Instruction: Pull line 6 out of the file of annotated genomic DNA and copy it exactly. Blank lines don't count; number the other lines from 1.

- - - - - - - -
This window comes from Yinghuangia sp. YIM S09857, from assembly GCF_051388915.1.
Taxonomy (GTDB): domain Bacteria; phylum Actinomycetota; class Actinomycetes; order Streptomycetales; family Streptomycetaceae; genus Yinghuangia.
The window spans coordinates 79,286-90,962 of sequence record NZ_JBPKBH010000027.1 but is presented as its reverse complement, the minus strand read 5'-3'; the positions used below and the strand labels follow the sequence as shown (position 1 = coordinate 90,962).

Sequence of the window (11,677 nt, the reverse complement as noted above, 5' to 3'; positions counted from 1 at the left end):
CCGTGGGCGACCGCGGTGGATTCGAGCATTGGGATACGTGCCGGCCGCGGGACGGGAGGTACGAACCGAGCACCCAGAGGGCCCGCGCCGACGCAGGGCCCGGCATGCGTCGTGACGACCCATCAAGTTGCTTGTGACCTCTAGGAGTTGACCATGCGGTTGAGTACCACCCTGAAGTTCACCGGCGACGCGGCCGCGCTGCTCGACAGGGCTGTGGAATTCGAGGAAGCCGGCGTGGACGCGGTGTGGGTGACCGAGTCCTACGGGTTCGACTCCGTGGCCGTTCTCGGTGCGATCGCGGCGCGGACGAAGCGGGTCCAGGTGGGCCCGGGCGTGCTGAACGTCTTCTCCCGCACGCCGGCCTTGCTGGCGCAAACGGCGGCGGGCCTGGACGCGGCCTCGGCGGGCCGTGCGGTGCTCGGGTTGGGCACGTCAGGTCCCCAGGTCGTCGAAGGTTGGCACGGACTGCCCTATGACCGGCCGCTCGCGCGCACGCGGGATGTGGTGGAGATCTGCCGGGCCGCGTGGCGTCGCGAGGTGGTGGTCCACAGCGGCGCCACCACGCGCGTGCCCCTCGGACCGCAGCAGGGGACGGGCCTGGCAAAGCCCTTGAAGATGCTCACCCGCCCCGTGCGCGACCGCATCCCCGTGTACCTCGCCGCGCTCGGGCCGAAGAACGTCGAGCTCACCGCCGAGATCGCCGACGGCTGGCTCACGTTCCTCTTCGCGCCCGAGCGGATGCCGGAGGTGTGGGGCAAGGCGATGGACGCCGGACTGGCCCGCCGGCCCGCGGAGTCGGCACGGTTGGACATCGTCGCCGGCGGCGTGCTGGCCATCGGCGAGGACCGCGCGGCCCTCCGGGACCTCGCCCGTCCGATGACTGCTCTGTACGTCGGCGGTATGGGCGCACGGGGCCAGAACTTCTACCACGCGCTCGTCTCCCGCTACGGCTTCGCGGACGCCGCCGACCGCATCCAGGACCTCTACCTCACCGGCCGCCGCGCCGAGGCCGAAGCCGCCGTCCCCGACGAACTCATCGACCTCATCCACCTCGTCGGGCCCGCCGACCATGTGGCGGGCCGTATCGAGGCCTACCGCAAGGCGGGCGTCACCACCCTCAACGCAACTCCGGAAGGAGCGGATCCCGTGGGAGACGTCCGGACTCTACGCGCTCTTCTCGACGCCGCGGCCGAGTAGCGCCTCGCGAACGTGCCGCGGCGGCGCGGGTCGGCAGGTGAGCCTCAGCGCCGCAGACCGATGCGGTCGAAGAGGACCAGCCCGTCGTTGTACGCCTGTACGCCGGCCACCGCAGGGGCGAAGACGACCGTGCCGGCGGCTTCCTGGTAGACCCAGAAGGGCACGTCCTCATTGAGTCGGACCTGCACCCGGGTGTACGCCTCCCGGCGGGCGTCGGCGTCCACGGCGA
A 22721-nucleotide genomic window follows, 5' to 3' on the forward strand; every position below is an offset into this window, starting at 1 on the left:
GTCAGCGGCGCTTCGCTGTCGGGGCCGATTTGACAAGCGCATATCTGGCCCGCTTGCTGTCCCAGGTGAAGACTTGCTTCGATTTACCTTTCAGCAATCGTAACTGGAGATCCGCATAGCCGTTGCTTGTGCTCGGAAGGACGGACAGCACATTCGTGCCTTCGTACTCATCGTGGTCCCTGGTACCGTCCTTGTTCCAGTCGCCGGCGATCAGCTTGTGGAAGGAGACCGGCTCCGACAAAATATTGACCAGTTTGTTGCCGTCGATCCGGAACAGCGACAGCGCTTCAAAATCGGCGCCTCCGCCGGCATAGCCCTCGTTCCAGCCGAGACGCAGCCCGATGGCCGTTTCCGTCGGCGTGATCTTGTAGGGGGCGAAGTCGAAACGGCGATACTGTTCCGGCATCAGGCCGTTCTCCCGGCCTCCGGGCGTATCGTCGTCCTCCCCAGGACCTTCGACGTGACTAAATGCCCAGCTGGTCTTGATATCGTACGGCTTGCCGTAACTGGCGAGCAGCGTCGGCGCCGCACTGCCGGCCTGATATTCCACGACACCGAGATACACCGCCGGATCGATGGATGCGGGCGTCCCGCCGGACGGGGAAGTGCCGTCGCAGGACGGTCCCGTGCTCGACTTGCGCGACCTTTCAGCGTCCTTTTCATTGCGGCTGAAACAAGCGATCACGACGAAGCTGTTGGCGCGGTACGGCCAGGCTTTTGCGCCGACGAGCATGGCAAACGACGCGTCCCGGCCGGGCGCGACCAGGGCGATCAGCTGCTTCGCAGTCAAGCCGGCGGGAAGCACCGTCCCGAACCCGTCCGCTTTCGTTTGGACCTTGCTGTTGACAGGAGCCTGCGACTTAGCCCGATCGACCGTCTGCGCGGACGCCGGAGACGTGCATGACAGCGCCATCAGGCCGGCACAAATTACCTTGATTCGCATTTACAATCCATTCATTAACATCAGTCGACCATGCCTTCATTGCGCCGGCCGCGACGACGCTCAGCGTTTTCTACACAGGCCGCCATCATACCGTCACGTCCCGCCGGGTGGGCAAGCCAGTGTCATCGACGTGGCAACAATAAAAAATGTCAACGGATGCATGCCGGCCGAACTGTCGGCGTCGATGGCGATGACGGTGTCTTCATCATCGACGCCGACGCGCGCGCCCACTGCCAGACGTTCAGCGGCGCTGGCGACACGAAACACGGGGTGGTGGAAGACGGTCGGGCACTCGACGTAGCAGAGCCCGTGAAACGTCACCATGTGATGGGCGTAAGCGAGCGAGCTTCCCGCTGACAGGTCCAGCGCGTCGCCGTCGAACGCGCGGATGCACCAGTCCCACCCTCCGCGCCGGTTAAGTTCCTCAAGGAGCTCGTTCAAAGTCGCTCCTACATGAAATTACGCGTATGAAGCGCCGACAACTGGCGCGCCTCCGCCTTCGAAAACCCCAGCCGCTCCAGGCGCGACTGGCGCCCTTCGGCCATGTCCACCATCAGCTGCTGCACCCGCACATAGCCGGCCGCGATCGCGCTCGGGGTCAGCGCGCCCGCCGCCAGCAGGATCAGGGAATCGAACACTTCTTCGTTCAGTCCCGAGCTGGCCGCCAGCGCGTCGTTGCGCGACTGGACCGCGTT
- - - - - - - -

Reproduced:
A 22721-nucleotide genomic window follows, 5' to 3' on the forward strand; every position below is an offset into this window, starting at 1 on the left: